Publisher: University of California Press, 2018.
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From the publisher’s website:
The colonial experience of the early twentieth century shaped Korea’s culture and identity, leaving a troubling past that was subtly reconstructed in South Korean postcolonial cinema. Relating postcolonial discourses to a reading of Manchurian action films, kisaeng and gangster films, and revenge horror films, Parameters of Disavowal shows how filmmakers reworked, recontextualized, and erased ideas and symbols of colonial power. In particular, Jinsoo An examines how South Korean films privileged certain sites, such as the kisaeng house and the Manchurian frontier, generating unique meanings that challenged the domination of the colonial power, and how horror films indirectly explored both the continuing trauma of colonial violence and lingering emotional ties to the colonial order. Espousing the ideology of nationalism while responding to a new Cold War order that positioned Japan and South Korea as political and economic allies, postcolonial cinema formulated distinctive ways of seeing and imagining the colonial past.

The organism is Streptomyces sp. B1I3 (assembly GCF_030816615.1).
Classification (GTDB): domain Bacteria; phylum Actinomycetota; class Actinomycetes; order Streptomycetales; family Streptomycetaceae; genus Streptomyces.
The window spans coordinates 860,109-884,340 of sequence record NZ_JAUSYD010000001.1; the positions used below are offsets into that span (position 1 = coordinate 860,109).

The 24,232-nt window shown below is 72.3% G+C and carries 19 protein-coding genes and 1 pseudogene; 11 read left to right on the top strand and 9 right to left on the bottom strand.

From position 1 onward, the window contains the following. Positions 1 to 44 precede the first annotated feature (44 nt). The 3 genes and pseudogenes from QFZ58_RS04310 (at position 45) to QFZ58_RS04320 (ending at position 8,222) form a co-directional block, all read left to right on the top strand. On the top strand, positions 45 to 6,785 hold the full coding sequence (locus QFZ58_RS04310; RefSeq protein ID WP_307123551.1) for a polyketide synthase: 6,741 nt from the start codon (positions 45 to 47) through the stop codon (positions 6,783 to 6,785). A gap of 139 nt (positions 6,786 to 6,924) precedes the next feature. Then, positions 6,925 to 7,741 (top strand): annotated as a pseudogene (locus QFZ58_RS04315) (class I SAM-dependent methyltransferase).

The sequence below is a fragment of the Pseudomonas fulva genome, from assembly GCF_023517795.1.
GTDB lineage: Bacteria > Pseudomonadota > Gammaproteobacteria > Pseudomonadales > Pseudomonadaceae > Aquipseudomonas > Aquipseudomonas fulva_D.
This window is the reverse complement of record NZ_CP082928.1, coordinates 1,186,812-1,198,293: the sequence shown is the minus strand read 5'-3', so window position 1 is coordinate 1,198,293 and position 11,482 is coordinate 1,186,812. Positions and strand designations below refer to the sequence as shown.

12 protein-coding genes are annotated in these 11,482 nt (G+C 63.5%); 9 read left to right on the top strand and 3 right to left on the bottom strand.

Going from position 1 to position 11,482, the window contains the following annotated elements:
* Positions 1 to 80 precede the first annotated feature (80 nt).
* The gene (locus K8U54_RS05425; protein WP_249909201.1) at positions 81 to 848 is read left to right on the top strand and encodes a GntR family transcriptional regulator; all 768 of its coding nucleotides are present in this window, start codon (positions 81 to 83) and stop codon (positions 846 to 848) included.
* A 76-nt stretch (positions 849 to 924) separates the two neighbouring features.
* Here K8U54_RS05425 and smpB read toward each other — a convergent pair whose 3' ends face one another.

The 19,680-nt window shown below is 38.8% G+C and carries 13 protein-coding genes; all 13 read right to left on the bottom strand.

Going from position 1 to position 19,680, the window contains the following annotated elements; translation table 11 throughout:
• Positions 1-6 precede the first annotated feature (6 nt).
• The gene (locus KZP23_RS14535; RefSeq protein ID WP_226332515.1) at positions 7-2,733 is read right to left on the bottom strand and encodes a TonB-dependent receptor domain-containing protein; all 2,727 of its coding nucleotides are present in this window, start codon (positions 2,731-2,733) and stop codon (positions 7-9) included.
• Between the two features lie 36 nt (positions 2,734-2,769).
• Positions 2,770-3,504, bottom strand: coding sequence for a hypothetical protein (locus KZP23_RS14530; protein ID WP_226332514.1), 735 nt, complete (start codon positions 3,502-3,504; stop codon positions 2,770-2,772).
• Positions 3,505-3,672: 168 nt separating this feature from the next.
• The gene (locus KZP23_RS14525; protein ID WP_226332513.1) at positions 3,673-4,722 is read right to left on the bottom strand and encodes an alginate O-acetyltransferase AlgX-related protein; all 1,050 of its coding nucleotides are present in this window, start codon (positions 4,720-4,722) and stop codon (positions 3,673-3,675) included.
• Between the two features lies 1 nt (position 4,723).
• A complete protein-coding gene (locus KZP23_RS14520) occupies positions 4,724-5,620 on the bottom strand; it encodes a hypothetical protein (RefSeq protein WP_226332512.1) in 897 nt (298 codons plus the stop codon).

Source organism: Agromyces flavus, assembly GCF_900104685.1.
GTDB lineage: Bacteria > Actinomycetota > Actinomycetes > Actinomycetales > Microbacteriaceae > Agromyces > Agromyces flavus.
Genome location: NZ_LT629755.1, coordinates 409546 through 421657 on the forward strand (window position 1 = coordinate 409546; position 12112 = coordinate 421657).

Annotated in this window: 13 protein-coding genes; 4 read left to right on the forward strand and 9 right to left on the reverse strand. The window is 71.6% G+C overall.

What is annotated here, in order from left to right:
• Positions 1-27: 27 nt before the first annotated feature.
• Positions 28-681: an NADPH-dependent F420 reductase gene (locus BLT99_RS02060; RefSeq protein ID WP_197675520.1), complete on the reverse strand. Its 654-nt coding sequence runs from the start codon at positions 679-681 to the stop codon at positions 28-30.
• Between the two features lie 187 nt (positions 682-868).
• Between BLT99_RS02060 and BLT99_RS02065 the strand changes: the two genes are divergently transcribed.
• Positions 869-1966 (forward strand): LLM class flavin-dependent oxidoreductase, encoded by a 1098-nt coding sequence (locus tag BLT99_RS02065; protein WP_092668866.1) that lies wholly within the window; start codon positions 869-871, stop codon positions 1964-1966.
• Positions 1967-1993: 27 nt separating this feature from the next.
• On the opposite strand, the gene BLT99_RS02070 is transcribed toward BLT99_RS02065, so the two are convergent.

Table of Contents
List of Illustrations
1. Under the Banner of Nationalism: The Changing Imagery of Anticolonial Leadership
2. Film and the Waesaek (“Japanese Color”) Controversies of the 1960s
3. The Manchurian Action Film: A New Anticolonial Imaginary in the Cold War Context
4. In the Colonial Zone of Contact: Kisaeng and Gangster Films
5. Horror and Revenge: Return of the Repressed Colonial Violence
Coda: After 2000
Entry on Goodreads.com here.
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